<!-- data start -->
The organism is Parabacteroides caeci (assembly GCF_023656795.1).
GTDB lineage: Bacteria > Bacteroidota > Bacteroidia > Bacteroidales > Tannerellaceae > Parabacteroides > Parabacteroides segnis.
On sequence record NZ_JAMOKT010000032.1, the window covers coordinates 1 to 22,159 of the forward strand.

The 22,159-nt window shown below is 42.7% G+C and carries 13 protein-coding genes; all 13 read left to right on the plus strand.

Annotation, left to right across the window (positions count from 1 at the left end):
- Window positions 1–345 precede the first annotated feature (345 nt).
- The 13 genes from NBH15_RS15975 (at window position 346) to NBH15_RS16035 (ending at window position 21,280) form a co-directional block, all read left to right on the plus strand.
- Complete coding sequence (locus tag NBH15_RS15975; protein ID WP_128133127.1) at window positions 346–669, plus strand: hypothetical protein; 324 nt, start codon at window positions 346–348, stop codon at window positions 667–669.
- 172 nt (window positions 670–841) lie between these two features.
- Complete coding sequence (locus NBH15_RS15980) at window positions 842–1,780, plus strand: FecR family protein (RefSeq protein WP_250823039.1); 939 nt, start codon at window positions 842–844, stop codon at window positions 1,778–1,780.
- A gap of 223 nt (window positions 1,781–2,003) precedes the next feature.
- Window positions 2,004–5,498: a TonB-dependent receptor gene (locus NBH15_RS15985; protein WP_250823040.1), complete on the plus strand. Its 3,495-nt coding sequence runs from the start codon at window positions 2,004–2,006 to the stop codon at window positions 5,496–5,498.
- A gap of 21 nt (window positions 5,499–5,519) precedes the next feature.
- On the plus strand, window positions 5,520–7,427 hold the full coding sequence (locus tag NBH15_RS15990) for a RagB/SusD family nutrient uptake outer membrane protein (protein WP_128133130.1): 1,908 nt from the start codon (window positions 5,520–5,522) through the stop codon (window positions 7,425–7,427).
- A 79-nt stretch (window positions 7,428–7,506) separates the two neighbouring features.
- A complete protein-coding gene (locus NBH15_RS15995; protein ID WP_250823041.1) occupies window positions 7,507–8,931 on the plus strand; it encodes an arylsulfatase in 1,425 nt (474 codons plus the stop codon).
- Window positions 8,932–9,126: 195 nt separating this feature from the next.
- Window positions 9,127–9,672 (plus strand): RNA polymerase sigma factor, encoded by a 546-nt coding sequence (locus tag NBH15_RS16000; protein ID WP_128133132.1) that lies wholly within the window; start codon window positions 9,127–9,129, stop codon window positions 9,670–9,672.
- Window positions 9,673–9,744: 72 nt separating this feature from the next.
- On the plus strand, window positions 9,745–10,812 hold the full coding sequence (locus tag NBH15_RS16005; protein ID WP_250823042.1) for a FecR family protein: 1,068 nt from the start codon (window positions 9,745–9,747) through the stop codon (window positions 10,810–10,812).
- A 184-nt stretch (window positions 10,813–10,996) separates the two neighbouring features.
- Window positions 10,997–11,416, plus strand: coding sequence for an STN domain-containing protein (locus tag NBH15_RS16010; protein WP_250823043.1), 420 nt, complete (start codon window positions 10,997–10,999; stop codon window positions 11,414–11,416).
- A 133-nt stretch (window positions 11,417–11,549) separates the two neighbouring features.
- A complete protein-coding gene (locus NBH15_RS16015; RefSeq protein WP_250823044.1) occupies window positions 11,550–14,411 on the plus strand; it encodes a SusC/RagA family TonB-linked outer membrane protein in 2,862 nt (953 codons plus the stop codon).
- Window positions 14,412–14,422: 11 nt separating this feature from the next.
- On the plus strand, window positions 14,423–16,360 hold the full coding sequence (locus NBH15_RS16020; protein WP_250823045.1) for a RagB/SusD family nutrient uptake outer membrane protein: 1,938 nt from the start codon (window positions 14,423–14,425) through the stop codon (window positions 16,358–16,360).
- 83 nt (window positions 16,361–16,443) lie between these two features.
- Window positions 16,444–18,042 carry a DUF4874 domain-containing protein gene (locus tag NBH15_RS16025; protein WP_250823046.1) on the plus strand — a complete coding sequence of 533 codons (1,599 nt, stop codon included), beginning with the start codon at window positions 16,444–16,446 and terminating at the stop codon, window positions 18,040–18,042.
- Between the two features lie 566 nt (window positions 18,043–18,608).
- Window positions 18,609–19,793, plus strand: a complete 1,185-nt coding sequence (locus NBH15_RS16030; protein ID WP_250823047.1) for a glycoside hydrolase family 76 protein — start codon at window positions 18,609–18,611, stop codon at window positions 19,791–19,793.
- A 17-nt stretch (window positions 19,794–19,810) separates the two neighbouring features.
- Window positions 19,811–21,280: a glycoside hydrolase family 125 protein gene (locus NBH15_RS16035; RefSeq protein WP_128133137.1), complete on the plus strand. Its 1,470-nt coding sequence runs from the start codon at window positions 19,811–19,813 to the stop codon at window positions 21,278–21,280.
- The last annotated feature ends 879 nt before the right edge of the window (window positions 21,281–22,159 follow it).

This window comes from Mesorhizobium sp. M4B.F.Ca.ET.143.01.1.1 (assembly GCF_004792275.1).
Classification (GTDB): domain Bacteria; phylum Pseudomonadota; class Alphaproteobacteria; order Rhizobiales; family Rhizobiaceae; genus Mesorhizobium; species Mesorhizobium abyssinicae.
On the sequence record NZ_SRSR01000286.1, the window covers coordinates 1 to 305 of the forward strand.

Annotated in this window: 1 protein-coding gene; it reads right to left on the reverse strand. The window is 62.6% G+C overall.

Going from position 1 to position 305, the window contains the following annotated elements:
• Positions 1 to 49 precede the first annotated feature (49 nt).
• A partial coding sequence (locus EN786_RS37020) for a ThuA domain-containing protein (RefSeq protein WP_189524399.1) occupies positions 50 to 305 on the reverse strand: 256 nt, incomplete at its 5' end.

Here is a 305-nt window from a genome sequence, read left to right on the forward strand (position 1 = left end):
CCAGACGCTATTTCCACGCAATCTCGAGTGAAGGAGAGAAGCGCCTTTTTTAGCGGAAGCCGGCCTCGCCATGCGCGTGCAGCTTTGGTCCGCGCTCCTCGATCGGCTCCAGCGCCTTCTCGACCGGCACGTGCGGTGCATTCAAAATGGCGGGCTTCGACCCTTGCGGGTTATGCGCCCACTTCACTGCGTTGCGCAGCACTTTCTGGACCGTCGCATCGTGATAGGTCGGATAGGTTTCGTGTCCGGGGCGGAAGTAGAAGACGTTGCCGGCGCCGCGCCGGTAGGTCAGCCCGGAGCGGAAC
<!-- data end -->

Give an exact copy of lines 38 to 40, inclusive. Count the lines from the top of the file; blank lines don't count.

Going from position 1 to position 305, the window contains the following annotated elements:
• Positions 1 to 49 precede the first annotated feature (49 nt).
• A partial coding sequence (locus EN786_RS37020) for a ThuA domain-containing protein (RefSeq protein WP_189524399.1) occupies positions 50 to 305 on the reverse strand: 256 nt, incomplete at its 5' end.